Briefly, this polymer matrix is fabricated by the general method described in Folkman et al., which consists of mixing the chemoattractant chemical with a buffering protein (for example, bovine serum albumin) in water and lyophilizing the mixture. Suitable chemoattractants include, by way of example: Glycyl-Histidyl-Lysine, Alanyl-Glycyl-Seryl-Glutamine, f-Methionyl-Leucyl-Phenylalanine, Glycyl-Histidyl-Glycine, and Valinyl-Glycyl-Seryl-Glutamine from Serva Fine Biochemicals, Garden City Park, N.Y.; collagen type I from Collagen Corp., Palo Alto, Calif.; epidermal growth factor from Collaborative Research, Waltham, Mass.; endotoxin standard, prostaglandin E, and histamine from Sigma Biochemicals, St. Louis, Mo., Tuftsin from Calbiochem, LaJolla, Calif. and heparin from Elkin-Sinn. The system can be used to evaluate an organism's allergenic response to a substance, for example, to an ingredient of a cosmetic, such as an organic fragrance or cream base.
Specifically, 1.1 milligrams of the chemoattractant are mixed with 674 milligrams of the bovine serum albumin. The resulting dry powder is then suspended in 3 ml. of a 15% solution of washed ethylene vinyl acetate in dichloromethane, vortexed at high speed for 30 seconds, poured into a round glass mold of 2.6 cm diameter and set onto a slab of dry ice to freeze. The frozen gel is then placed at -20° C. for two days and dessicated under vacuum for an additional seven days at 20° C. After drying, the polymer is cut into hemispheres or discs of known weight, for example, about 6.7 milligrams.
The hemispheres or discs are coated with an ethelene vinyl acetate copolymer solution by inserting a 30 gauge needle into the flat face of each hemisphere or disc, freezing the discs in liquid nitrogen and then immediately dipping them, for one second, into a 15% ethelene vinyl acetate copolymer solution. This procedure is repeated once more after the discs have been kept for 24 hours at -20° C. As a result, a coating 6 is formed on the exterior surfaces of the hemispheres. The needles are removed, the discs frozen in liquid nitrogen, and an aperture (diameter 0.58 mm) is drilled through the coating of each disc at the removal point of the needle.
The flat surface of the polymer matrix, including the aperture, is covered with the circular polyester patch by wiping the polymer surface with a cotton swab dipped in methylene chloride and pressing the polyester patch against the resulting sticky surface of the polymer. These devices are stored at -80° C. until used.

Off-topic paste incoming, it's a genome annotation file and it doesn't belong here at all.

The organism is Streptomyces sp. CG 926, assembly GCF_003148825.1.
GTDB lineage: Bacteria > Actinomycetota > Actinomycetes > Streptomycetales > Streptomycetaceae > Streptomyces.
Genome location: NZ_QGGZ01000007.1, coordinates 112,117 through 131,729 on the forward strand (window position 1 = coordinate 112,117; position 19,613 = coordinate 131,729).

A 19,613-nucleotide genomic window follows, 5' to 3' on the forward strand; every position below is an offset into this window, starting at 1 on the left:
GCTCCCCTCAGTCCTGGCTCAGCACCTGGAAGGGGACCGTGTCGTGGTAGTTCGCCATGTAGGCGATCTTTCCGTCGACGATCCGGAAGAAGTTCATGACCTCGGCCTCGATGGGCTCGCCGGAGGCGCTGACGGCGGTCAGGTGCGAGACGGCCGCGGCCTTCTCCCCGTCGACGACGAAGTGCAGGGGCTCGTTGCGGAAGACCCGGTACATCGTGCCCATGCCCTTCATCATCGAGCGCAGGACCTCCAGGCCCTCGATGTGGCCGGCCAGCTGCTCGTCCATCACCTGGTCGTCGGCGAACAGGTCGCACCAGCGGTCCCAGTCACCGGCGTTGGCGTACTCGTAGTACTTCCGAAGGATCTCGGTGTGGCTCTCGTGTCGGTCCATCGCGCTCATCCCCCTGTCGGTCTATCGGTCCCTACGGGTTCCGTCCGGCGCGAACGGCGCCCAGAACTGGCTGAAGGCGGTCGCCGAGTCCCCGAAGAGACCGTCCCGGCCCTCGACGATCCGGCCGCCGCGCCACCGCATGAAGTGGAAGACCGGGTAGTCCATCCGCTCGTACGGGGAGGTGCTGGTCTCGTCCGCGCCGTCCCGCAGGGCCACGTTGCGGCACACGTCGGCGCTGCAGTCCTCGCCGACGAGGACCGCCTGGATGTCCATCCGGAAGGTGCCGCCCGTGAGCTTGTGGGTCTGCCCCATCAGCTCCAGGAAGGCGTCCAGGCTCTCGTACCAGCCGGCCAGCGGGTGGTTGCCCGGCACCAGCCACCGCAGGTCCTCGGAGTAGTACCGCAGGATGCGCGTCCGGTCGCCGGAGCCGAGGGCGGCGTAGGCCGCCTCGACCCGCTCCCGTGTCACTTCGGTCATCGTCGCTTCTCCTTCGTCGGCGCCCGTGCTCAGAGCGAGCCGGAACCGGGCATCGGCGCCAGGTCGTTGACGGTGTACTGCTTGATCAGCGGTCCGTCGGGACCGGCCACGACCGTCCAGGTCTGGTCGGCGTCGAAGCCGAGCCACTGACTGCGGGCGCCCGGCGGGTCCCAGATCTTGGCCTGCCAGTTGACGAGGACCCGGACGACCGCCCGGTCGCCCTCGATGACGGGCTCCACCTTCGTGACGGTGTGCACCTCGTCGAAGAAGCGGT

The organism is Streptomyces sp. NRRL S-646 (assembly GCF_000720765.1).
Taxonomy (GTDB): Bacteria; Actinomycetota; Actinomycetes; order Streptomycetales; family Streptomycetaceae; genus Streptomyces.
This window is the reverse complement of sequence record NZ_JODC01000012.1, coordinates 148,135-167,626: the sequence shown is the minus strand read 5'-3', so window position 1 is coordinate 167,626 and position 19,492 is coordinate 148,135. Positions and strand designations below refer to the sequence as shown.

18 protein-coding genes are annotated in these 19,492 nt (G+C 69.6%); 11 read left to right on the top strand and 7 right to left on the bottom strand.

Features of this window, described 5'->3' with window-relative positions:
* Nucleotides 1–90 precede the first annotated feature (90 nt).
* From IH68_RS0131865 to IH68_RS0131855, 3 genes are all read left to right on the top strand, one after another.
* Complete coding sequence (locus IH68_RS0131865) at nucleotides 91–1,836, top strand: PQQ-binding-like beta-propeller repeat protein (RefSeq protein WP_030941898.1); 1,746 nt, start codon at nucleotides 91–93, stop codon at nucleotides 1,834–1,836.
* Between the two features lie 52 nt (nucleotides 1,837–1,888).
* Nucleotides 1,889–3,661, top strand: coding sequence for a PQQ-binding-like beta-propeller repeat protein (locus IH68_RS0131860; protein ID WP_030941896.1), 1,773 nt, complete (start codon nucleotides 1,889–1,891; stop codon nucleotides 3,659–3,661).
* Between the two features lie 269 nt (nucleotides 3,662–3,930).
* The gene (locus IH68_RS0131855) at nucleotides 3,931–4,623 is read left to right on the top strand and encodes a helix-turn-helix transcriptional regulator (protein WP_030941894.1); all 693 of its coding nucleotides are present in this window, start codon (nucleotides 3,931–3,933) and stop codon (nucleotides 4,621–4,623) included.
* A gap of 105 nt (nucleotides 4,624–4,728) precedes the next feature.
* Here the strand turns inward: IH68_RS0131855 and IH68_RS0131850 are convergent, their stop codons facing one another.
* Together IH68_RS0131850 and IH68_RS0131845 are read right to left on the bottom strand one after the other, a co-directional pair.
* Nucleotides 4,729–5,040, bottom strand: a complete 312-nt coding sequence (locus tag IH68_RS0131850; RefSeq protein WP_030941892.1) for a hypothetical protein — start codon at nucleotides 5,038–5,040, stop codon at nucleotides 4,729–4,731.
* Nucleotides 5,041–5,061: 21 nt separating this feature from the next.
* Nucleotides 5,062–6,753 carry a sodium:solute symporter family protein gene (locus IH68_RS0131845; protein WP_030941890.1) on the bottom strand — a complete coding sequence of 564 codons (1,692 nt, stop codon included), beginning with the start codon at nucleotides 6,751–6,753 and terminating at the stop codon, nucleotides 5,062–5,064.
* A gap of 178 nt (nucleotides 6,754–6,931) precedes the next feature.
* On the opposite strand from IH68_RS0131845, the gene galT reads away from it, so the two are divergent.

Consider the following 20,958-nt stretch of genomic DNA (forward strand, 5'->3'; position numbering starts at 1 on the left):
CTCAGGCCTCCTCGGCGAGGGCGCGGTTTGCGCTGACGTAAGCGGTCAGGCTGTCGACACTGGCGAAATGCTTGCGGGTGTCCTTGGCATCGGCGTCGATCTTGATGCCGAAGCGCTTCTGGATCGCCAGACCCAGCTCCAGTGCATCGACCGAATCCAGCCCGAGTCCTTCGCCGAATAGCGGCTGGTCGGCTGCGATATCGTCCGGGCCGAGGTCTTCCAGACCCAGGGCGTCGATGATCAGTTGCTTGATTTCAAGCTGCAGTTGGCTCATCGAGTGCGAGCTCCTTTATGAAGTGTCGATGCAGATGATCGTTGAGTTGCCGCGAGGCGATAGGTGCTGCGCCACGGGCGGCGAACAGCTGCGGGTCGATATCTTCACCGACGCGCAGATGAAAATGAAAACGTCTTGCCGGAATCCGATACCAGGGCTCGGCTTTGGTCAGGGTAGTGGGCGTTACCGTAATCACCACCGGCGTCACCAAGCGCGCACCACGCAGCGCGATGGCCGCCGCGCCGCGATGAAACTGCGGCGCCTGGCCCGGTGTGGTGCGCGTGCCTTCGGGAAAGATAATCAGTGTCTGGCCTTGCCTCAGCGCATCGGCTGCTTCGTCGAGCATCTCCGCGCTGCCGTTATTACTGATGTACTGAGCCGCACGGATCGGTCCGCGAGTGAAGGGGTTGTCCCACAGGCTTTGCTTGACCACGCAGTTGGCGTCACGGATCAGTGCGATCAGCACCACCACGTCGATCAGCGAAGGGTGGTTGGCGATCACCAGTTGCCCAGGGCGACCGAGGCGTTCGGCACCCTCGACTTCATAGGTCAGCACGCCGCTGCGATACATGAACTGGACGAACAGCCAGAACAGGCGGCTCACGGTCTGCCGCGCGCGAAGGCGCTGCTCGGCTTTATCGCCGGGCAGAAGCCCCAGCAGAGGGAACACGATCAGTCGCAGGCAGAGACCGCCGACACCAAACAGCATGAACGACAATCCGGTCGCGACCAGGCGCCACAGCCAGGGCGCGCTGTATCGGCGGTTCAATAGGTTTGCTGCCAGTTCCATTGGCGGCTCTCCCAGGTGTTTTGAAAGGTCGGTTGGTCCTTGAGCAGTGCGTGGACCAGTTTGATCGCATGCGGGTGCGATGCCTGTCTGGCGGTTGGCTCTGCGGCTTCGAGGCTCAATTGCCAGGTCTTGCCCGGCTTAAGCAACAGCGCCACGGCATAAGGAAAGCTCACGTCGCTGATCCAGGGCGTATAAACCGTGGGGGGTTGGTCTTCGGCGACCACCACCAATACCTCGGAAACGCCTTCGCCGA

The polymer release system described above is used to determine the number and type of cells attracted the particular substance that is interspersed in the matrix. Prior to implantation, the polymers are thawed, held within six inches of an ultraviolet source for 30 minutes on each side and incubated in phophate buffered saline, pH 7.4 for 48 hours to allow steady state release kinetics to be obtained. Implantation is performed by standard techniques, e.g. under the skin, with the polyester patch side down. The device can be removed as required, but normally one is removed every day after implantation.
After removal of the implant, the cells attracted by the chemoattractant are counted and evaluated as follows. The device is fixed in 10% glutaraldehyde, the fabric portion embedded in paraplast (Fisher Scientific, Pittsburgh, Pa.) and then cut with a microtome to give sections of four micron thickness. These sections are washed two times for five minutes in parasol solution (Fisher) and then stained using standard histological techniques. For example, Wrights-Giemsa or Safranin O/Fast Green stains are used. These stained sections are then mounted by standard techniques and studied with a microscope to determine the nature and strength of the chemoattractant's activity. FIG. 2 is a photograph of a section of a device that has been prepared as described above showing elongated polyester fibers 3 of 10-15 microns with dark spherical cells 4 adhering to the fibers. The invention enables characterization of cell types. For example, the presence of neutrophiles, but not monocytes or macrophages, is indicative of a relatively mild inflammatory response. The presence of significant numbers of monocytes and macrocytes indicates a more severe response.
The method of manufacture of the implantable devices and their shapes or sizes can be easily varied, as can the shape and size of the aperture through which the chemical is to be released. For example, directional release can be obtained from a polymer body having conical or pyrimidal shape. Similarly, other cell traps may be used, for example other non-inflammatory materials formed into webs having holes large enough to permit entrance of the attracted cells.
The device to contain the chemoattractant can be a pump, which may be external to the body, connected by a pipe means to a piece of polyester fabric. Such a pump permits continuous release of chemoattractant for a prolonged period, since it can be readily filled. The sustained release may be at a relatively constant rate, or it may be in spurts that average to a constant rate, e.g. per hour or per day.